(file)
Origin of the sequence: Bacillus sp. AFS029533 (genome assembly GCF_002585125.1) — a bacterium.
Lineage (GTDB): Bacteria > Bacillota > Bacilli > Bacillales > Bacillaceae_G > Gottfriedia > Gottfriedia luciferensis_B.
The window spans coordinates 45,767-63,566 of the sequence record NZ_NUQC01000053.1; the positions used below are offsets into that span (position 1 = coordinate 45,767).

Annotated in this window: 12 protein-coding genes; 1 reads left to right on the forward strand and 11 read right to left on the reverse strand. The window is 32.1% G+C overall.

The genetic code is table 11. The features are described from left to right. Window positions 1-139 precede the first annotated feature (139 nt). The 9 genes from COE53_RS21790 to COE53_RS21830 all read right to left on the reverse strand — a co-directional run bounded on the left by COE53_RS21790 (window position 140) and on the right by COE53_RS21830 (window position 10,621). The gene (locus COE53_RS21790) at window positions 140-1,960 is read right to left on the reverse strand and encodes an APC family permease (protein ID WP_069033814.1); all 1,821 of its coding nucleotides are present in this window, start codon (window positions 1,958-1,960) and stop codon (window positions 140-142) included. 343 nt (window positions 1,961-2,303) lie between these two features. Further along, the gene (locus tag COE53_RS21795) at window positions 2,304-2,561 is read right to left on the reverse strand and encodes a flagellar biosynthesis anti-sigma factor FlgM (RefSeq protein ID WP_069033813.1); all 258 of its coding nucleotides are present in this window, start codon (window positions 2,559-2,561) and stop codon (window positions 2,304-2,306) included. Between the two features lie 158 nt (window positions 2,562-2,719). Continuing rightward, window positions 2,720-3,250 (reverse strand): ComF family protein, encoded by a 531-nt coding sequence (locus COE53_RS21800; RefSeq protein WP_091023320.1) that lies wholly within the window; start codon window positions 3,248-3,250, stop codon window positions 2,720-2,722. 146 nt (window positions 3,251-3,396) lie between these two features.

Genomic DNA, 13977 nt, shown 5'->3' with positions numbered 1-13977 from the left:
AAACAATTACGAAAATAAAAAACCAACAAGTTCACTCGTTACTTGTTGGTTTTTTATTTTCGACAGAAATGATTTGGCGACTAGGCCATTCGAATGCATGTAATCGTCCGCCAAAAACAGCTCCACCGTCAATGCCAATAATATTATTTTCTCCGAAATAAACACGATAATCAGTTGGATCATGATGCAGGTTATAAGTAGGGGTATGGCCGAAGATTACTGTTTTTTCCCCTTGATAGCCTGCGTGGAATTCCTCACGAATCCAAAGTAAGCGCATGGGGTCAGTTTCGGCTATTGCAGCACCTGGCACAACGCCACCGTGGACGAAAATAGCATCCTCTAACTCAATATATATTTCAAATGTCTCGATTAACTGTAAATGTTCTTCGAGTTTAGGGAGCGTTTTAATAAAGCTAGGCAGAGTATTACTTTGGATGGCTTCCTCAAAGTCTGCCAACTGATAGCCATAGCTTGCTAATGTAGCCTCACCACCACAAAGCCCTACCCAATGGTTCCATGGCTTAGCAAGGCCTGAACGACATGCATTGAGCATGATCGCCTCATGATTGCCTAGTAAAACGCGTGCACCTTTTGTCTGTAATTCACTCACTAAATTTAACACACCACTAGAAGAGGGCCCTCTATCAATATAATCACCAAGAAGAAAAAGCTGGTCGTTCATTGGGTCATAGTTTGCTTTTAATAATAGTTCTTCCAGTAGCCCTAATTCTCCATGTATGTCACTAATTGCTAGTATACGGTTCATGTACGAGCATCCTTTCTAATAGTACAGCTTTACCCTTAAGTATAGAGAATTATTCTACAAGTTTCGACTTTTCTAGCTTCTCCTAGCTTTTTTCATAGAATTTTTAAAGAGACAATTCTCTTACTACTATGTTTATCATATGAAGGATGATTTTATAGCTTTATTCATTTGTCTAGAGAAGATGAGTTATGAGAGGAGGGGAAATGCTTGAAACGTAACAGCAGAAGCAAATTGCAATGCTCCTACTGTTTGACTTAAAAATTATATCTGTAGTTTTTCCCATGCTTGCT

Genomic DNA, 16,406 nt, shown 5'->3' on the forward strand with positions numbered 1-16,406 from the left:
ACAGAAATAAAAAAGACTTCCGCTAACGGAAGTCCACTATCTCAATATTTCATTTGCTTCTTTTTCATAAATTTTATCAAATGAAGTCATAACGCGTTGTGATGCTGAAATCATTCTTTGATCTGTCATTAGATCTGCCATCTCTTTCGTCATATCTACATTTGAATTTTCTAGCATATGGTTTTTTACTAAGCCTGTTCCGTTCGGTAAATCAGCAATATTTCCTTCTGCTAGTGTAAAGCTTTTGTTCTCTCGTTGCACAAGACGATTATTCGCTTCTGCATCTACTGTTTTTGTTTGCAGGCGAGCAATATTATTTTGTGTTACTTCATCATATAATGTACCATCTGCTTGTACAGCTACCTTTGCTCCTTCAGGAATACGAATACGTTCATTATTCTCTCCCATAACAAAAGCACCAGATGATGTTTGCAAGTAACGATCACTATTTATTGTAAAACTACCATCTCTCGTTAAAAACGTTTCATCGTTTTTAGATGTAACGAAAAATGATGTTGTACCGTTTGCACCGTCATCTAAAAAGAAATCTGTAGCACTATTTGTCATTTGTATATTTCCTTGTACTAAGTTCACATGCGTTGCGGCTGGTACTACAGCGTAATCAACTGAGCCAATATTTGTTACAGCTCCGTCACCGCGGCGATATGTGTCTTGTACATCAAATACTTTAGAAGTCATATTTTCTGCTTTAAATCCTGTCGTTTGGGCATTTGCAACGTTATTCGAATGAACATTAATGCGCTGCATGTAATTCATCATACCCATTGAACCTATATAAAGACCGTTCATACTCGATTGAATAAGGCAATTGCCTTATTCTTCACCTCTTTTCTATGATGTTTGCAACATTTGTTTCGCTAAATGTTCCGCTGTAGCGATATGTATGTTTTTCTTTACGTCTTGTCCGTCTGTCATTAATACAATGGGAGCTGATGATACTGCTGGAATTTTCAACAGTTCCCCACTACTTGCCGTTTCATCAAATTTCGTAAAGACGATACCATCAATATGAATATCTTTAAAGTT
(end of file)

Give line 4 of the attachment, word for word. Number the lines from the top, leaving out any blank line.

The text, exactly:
Annotated in this window: 12 protein-coding genes; 1 reads left to right on the forward strand and 11 read right to left on the reverse strand. The window is 32.1% G+C overall.